Surviving Inflation (and Recession) as a Small Businessby Elizabeth MacDonald
Unless you’ve been living under a rock, you know we are living in tough times. Inflation is at an all-time high and a recession is looming. This has already impacted, and will continue to impact, small businesses in big ways. If you haven’t put a plan in place yet, it’s time to look at your business and get those hurricane shutters ready - this storm is far from over.
Surviving Inflation (and Recession)
Know Your Numbers
The nitty-gritty strip down of finances is needed. Every single dollar spent in the last year should be accounted for and evaluated. Where did you overspend and what can you learn from your spending patterns? Find your faults and change your habits, rip the band aid off.
Look closely at your smaller numbers, the things you think you cannot change. Can you shop around for lower cost insurance policies or internet? Can you print less or save energy by unplugging items and keeping lights off in areas not in use?
Review Your Gross Profit
While looking at your out-going finances is important, understanding your profit margins are equally necessary. Know what items are bringing in the most revenue and evaluate your retail prices to look for opportunity to increase your bottom line.
Find Your Tribe
This is not the time to go at it alone. Your peers (aka: competitors) are in this with you. Together, you all have the knowledge to help one another. Create a group within your network and exchange ideas and information about what is working (or not). You can talk about everything from supply chain issues to marketing tactics.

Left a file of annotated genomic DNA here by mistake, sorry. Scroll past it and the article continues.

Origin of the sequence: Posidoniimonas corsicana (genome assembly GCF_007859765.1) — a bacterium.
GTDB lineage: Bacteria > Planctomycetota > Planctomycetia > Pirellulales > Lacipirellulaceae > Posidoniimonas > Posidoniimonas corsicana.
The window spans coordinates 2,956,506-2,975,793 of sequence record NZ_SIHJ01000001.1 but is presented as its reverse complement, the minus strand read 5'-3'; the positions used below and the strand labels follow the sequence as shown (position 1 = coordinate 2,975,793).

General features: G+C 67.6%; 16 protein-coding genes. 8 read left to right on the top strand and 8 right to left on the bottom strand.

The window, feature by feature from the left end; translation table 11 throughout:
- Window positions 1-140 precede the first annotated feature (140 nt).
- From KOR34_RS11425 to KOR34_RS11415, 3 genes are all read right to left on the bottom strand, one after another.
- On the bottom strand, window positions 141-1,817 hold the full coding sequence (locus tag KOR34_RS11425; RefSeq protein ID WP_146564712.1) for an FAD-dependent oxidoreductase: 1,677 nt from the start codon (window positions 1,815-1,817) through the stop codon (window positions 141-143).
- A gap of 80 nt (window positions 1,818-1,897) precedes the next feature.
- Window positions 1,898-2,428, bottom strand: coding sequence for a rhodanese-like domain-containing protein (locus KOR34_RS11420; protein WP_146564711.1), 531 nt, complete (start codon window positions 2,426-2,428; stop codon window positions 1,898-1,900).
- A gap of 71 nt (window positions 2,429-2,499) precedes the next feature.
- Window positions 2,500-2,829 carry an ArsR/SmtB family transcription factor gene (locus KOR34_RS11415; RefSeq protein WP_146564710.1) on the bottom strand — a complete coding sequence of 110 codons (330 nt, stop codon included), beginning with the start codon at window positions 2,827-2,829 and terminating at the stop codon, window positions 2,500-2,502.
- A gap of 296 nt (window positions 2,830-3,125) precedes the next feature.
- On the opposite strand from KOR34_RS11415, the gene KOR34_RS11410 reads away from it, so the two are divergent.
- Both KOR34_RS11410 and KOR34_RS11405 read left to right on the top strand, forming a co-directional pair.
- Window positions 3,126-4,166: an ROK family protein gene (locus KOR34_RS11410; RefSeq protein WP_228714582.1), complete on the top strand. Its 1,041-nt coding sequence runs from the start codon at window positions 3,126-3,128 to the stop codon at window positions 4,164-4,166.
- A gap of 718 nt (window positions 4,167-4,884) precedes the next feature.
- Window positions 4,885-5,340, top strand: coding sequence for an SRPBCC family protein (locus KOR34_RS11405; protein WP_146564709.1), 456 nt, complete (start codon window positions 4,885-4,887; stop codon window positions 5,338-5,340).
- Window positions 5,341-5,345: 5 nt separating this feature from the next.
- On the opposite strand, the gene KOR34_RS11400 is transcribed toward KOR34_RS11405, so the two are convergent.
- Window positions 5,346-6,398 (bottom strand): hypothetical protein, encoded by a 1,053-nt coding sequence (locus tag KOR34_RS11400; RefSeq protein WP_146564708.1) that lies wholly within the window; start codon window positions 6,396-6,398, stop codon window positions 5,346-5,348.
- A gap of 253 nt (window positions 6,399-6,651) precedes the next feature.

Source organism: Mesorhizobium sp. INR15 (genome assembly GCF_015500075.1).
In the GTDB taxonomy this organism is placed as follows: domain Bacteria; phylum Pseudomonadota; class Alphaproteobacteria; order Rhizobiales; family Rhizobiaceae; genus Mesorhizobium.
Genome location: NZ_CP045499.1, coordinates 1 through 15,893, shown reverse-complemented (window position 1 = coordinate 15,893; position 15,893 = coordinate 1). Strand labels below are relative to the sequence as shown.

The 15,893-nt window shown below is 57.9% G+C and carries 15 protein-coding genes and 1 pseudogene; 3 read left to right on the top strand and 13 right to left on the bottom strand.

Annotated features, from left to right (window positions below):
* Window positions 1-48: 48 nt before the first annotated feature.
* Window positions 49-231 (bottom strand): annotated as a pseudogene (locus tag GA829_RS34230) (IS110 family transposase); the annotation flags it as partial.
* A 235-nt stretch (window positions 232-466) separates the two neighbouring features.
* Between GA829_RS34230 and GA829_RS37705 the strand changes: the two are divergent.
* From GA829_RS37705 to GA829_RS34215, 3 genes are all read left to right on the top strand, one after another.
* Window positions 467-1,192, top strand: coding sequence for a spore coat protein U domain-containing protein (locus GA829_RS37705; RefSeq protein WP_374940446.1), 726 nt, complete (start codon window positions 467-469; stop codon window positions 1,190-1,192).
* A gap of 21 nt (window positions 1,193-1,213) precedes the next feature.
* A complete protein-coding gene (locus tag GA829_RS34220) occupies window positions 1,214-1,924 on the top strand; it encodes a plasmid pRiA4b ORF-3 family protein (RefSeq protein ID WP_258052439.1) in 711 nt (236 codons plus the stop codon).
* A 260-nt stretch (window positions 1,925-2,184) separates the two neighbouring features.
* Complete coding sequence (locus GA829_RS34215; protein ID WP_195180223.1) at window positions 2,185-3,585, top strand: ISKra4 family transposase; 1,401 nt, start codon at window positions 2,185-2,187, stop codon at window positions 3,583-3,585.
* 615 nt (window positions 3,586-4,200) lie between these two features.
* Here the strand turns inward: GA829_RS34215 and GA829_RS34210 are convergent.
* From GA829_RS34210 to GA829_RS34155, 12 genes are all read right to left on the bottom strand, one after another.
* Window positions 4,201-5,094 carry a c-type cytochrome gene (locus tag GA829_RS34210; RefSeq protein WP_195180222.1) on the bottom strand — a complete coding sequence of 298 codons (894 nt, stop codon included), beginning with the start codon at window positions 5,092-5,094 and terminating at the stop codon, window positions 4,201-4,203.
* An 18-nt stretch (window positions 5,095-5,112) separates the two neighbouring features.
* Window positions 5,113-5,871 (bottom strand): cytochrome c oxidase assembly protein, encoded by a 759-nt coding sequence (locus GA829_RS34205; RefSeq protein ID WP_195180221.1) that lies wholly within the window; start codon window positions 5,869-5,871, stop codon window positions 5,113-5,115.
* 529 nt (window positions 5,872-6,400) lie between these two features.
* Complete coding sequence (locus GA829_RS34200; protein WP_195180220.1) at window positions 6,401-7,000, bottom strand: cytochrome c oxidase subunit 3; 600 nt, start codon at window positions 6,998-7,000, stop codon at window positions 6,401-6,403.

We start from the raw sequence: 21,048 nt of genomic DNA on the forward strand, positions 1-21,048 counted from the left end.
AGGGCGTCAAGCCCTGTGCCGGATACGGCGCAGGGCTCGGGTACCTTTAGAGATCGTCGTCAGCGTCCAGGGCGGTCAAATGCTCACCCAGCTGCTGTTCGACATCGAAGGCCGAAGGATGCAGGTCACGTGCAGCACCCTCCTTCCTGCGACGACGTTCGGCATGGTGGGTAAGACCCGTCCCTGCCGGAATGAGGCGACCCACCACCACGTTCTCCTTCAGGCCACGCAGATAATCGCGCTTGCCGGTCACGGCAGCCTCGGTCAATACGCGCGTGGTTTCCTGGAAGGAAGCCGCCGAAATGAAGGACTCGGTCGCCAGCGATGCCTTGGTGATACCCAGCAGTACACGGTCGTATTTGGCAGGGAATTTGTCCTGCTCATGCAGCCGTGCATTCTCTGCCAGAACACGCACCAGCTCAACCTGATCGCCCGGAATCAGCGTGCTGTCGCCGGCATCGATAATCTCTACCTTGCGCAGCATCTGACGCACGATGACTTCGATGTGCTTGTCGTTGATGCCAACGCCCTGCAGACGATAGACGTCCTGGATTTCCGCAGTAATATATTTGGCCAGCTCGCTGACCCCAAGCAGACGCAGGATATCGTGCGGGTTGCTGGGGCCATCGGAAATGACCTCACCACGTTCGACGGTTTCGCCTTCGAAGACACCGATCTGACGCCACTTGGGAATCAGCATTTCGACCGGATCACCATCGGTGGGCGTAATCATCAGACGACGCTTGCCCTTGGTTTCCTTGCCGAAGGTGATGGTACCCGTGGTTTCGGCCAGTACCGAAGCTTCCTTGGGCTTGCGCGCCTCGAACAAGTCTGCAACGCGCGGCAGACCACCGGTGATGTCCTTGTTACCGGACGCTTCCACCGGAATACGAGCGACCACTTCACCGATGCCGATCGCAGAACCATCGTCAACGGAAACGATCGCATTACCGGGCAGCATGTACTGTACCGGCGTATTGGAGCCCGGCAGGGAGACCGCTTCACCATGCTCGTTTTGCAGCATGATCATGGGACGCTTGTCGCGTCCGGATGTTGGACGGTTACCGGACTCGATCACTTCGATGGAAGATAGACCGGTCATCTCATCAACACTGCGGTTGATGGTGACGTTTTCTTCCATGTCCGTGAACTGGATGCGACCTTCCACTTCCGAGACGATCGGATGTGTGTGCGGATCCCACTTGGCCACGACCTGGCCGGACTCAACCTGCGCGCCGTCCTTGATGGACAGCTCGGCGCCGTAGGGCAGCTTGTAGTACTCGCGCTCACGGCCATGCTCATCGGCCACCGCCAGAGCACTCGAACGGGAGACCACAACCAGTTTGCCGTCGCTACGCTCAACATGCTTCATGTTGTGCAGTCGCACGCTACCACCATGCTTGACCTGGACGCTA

Hire a Financial Advisor
If you do not have a trusted financial advisor, start shopping for one. A newbie may not be the way to go; you want someone who has lived through a recession and understands what may be coming.
Be Honest: Don’t Wait
You cannot wait out this inflation (or recession). Just because you’ve stayed afloat this long doesn’t mean it will be smooth sailing. You need to act now and have plans in place. Best case scenario is that you’ll have excess funds rolling over!
If You Find Yourself Slipping…
If you start to see a pattern or a slow period where finances become overwhelming, remember you can still help yourself.
Cut Costs: Only purchase necessities and items that bring in money.
Seriously look at what you are spending money on. Evaluate the priorities and costs of each and every purchase. Weigh what is costing you versus what is aiding you. Certain purchases bring in consistent revenue, while others sell slower or act more as décor. It’s okay to trim things down through this stage of our economy.
Last case scenario, but if you need to borrow money, make sure that you do it on a line of credit that is NOT personally guaranteed. This ensures that you are keeping business and personal finances separate.
Advice to Use Now
Do Not Burn Bridges.
If you work closely with other small businesses and have purchased from them for years, do not drop them for a cheaper version. They are in the same boat as you. Instead, have an open line of communication and consider pairing down your order if needed with plans to continue your relationship. You do not want to jeopardize the quality of your products – nor do you want to support the monopoly that is Big Business during these times.
Show Your Love.
Retention rates aren’t stellar right now, so show your employees you love them. Show your suppliers you love them. Show your clients you LOVE them. This may seem daunting or near impossible while money is tight, but you cannot lose their support. Simple gestures go a long, long way.
We are all in this together – and we will all come out stronger, but we need to be proactive.